UN’s failure to extend cross-border mechanism puts lives at risk in Syria: int’l relief organizations 

A convoy of trucks carrying humanitarian aid is seen parked after crossing the Syrian Bab al-Hawa border crossing with Turkey, on July 10, 2023. Photo by OMAR HAJ KADOUR / AFP

International humanitarian relief organizations are expressing concern about the failure of the UN Security Council to extend the authorization of the humanitarian cross-border mechanism in Syria.

The UN Security Council on July 11 failed to renew authorization of the delivery of humanitarian aid to Syria’s rebel-held northwest from neighboring Turkey, officially ending a UN operation that had been vital to helping a region of 4.1 million people. The region was also affected by devastating earthquakes that hit Turkey in early February.

The failure of the council “will put many lives at risk and undermine efforts to recover from the recent earthquakes,” Islamic Relief said, calling on the UN to renew the resolution for at least another 12 months.

““How can we allow the same regime that bombed its people, used chemical weapons against children, attacked hospitals and schools, and starved children to death in areas that were under its siege in Ghouta, Madaya, and Zanafani to control the aid delivery to 4.5 million people whom it has treated as enemies?” saidZaher Sahloul, chair of the Chicago-based MedGlobal.

MedGlobal operates several primary health care clinics, hospitals, mental health programs, a drug rehabilitation center and an ambulance system as well as medical training, nutrition and vaccination programs that serve hundreds of thousands of mostly internally displaced people in northern Syria in accordance with international humanitarian principles.

The council was not able to adopt either of two rival resolutions to authorize further deliveries through the Bab al-Hawa border crossing, where the latest six-month mandate expired last week.

A 7.8-magnitude earthquake that struck near the Turkish city of Gaziantep – home to around 2 million people and on the border with Syria – as people were sleeping on February 6 was followed by dozens of aftershocks, including a 7.5-magnitude temblor that jolted the region in the middle of search and rescue efforts the same day.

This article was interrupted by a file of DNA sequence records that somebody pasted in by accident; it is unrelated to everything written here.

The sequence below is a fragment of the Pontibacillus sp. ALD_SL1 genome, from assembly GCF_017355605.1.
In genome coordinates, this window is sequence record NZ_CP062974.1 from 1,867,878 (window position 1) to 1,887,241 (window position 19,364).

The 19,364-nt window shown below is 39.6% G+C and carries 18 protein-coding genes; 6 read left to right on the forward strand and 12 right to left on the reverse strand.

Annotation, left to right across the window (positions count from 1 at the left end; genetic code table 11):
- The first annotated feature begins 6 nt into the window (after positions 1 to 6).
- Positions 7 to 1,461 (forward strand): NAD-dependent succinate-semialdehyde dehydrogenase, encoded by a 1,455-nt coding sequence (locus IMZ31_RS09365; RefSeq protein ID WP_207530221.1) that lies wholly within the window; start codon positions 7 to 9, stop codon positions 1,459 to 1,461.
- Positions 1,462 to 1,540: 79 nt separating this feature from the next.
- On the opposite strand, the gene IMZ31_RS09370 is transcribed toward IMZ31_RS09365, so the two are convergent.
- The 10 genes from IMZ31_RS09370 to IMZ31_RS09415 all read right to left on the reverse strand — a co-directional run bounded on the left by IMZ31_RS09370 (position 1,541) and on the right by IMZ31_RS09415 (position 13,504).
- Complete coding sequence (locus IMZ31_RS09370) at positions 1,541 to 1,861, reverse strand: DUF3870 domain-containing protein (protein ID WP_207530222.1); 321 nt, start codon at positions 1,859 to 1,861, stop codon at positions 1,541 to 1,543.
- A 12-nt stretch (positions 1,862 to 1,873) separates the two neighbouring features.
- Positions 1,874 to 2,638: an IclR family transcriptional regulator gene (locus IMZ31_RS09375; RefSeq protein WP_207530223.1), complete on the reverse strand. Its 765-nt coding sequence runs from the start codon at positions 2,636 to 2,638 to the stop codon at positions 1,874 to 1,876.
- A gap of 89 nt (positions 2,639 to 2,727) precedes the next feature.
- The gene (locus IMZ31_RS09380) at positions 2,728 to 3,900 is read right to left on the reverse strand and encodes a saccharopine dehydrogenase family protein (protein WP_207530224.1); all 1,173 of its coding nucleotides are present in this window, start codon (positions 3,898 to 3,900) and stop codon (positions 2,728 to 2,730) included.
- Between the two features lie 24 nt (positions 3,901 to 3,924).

The Syrian leader, Bashar al-Assad, agreed to open two border crossing points in February for three months to allow in a greater volume of emergency aid for victims of the earthquakes.

The three-month period expired in mid-May, and the Syrian government extended it until August 13.

Following the failure of UN Security Council, Syria’s ambassador to the UN said Damascus would give voluntary permission for the UN to use the crossing for six months, on condition that aid delivery would be done “in full cooperation and coordination with the government.”

However, the UN Office for the Coordination of Humanitarian Affairs (OCHA), which is responsible for overseeing humanitarian aid, has described the conditions imposed by the Syrian government on aid deliveries from Turkey to northwest Syria as “unacceptable,” The Associated Press (AP) earlier reported

In a letter sent to the Security Council on Friday, a copy of which was obtained by The AP, OCHA said the prohibition on communicating with groups considered “terrorist” by the Syrian government would prevent the UN and partner organizations distributing aid from engaging “with relevant state and non-state parties as operationally necessary to carry out safe and unimpeded humanitarian operations.”

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